Global startup accelerator Techstars is making its way to India through a joint venture, founders of several startups made it to Fortune’s 40 under 40 list, and the latest blow to mayo-making venture Hampton Creek. Here’s what happened on the Startup Street this week.
Startup Accelerator Techstars To Ink Joint Venture In India
Global startup accelerator Techstars, which has incubated more than 1,000 companies, is expanding its network to India through a joint venture.
Techstars India will be set up in partnership with ANSR that provides in-house centres and corporate accelerator programmes in the country, according to a media statement by Techstars Chief Executive Officer David Brown. The joint venture will look at opportunities for mentor-driven accelerator programmes in India, particularly in the country’s Silicon Valley, Bengaluru.
The Bangalore region, where Techstars will be located, boasts a growing entrepreneurial culture, a wealth of Fortune 500 company sites, a supportive government, and increasing availability of financing – key ingredients to a successful and empowering startup network.David Brown, CEO, Techstars
While this is Techstars’ first Indian venture, it has had a presence in the country since 2010 through its personally curated newsletter Startup Digest. In 2011, it started the Techstars Startup Weekend, which is like a workshop where entrepreneurs network, choose projects and make their pitch to investors. It has conducted 133 such events across the country till date.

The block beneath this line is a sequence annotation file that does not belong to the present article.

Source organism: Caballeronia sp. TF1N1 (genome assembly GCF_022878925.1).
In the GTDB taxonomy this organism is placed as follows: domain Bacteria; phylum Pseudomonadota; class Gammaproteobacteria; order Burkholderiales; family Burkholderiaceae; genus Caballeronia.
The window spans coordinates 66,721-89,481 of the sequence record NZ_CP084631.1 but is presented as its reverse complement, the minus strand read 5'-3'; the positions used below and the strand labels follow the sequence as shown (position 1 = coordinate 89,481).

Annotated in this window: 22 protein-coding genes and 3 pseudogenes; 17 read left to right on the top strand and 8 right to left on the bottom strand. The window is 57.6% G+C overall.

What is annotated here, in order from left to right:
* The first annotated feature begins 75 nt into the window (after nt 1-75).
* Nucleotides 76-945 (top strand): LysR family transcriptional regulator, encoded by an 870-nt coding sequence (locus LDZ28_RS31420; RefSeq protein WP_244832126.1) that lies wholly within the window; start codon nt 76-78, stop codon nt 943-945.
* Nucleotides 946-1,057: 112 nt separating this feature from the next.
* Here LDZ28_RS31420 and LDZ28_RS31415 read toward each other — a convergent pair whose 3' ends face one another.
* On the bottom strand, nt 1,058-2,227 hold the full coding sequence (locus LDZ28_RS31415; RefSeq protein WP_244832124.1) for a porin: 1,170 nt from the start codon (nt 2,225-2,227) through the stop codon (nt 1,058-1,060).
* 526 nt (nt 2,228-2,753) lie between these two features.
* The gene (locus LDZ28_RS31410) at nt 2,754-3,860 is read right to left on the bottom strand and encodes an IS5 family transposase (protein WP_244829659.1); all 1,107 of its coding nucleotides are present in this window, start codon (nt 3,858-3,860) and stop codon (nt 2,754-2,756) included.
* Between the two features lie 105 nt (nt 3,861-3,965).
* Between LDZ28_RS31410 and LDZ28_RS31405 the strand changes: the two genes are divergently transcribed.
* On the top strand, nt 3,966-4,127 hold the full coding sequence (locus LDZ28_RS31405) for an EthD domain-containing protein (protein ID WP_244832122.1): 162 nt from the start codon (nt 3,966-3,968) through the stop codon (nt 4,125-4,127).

Startup Founders On Fortune’s 40 Under 40 List
Fortune released its annual achiever’s list of 40 under 40 and startup founders seemed to be a popular choice this year. Founders of unicorn Airbnb – Brian Chesky, Nathan Blecharczyk and Joe Gebbia – featured on the fourth spot, followed by John Zimmer and Logan Green of Lyft at the eighth spot.
The other startup founders on the list include Spotify’s Daniel Ek at the 13th spot, WeWork’s Adam Neumann at 12 and Dropbox’s Drew Houston at 19.
Hampton Creek Takes Another Blow
Target Corp. decided to keep all products of U.S.-based food startup Hampton Creek off their shelves due to health and safety concerns. The startup, already low on funding, has now lost its largest retail customer.
The retail giant received “specific and serious food safety allegations” against the startup's products which forced it to reconsider their relationship, according to a Bloomberg report. The U.S. Food and Drug Administration, however, said that it will not conduct an investigation unless it receives reports of consumers falling sick. As of now, the regulator has approved all Hampton Creek products.
Target accounted for about a third of Hampton Creek’s total sales from stores. It has also been mired in controversies from buying back its own products, drawing scrutiny from the Federal Bureau of Investigation and loosing its entire board except Chief Executive Officer Joshua Tetrick.